It seems like every week a new ebike is announced, each trying to distinguish itself from the crowd of battery-powered bicycles. Adding to this growing segment is Seattle-based Flash, which launched its eponymous ebike in an Indiegogo campaign Thursday, touting it as “The Bike Evolved.”
Flash is loaded with tech features that include lighting, security, and a frame-mounted touchscreen that works both independently of and in conjunction with a smartphone app.
The ebike’s 500-watt, 36-volt battery is mounted inside the bike frame. The battery isn’t replaceable by the user and is charged in place. Charging from fully depleted to maximum charge takes 4 to 5 hours.
The in-frame mounting means you can’t buy a spare battery as a backup or to extend your range, but it also keeps the design simpler and cleaner. That design decision also means no one can steal just the battery –if they want your battery, they have to take the whole bike.
The Flash bike has four pedaling-assistance power levels. The bike also can run on battery power only via a hand grip throttle. Maximum speed with combined pedaling and battery assistance is 28 mph. Top speed with throttle use engaged is 20 mph. The maximum range is 50 miles. Both speed and range are dependent on user ability and weight, tire pressure, weather, and incline.
According to the company, test riders have been able to climb 8 percent grades using the throttle only — no pedaling — at speeds of 10 mph. The test riders have also reported easily climbing 12 percent grades while pedaling with the highest power assist mode activated.
Lighting on the Flash includes a high-intensity LED headlight with a 430-foot beam distance, plus combination automatic brake and turn signals built into the frame. Front and rear running lights help others see the bike duing any time of day. On the chance that someone doesn’t notice you, an 85-decibel electric horn can help get their attention.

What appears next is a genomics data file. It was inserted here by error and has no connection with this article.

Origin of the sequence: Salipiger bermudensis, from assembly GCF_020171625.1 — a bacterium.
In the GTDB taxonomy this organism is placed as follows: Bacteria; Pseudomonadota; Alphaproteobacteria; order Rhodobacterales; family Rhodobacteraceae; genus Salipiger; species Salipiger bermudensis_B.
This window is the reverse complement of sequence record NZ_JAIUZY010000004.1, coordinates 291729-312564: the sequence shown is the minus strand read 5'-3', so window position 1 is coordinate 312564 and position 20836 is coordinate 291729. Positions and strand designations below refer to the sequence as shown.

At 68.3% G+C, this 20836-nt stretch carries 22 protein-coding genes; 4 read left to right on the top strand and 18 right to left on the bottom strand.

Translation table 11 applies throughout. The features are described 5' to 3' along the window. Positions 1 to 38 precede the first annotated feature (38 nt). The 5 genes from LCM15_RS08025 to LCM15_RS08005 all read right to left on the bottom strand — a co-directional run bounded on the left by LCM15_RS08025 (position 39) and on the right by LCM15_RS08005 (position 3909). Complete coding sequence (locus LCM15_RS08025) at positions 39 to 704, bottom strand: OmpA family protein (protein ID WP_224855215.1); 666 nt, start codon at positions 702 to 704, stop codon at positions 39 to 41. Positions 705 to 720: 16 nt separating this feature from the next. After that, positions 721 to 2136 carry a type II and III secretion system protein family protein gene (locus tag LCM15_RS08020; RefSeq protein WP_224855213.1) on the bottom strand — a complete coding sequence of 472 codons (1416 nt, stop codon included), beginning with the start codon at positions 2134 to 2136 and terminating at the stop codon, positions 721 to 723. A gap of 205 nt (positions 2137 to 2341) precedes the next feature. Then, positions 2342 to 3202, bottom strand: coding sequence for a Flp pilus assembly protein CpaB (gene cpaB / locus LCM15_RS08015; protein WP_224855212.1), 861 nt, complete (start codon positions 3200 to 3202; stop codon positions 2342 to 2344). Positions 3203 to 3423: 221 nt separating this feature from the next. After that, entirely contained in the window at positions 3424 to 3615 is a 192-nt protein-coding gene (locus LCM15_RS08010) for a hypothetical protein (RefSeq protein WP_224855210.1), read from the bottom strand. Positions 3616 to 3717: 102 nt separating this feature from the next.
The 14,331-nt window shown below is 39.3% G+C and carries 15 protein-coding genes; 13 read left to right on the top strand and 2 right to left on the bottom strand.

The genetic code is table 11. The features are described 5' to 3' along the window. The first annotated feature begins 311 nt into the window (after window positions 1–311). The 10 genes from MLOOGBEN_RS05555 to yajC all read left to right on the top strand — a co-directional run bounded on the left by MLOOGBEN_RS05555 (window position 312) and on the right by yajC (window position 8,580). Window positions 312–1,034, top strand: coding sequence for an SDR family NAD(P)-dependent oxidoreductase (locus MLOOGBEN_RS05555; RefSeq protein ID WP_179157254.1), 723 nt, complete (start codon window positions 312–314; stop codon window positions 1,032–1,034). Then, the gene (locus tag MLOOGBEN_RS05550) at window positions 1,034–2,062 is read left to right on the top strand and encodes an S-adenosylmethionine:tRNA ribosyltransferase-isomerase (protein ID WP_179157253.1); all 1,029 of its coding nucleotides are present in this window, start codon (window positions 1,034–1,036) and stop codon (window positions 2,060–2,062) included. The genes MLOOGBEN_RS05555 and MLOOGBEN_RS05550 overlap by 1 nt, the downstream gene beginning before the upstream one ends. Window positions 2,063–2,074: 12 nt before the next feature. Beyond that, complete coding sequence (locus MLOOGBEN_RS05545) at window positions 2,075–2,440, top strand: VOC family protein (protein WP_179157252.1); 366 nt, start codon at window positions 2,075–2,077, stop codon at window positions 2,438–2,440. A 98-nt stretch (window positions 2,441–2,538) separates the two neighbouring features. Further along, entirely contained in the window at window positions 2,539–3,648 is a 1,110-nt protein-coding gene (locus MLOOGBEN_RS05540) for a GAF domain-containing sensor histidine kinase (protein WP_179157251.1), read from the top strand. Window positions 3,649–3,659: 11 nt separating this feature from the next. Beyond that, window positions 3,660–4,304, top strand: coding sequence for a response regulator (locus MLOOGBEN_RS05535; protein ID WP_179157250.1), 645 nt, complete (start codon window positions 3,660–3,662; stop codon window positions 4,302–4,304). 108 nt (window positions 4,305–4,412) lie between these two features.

There are three levels of security integrated into every Flash. A movement-sensitive alarm displays a warning on the bike’s screen if the Flash is bumped. Try to steal it and the lights start flashing and the 85-decibel horn blares continuously.
The associated smartphone app receives an alert via push notification any time the armed security system registers an alert. If someone does steal your bike, the company can help locate it with GPS tracking. That last feature does mean the company also has the ability to track when and where you travel, which may be a concern for some prospective buyers.
The bike’s touchscreen serves as a keypad to arm or disarm the security system. If you set your destination on the smartphone app, the bike’s touchscreen, located on the frame just under the handlebars, will guide you with turn-by-turn directions.
You can use the app to track your riding distance and time, which is useful for travel data and as an activity tracker. You can also use the app to check the bike’s battery charge level and to receive remote security alerts.
The Flash ebike Indiegogo campaign has two special price levels still available. The early-bird price is $1,200, with delivery in January 2018, and the early adopter price is $1,500, with delivery in March 2018. Once the Flash is in full production, the retail price will be $2,000.
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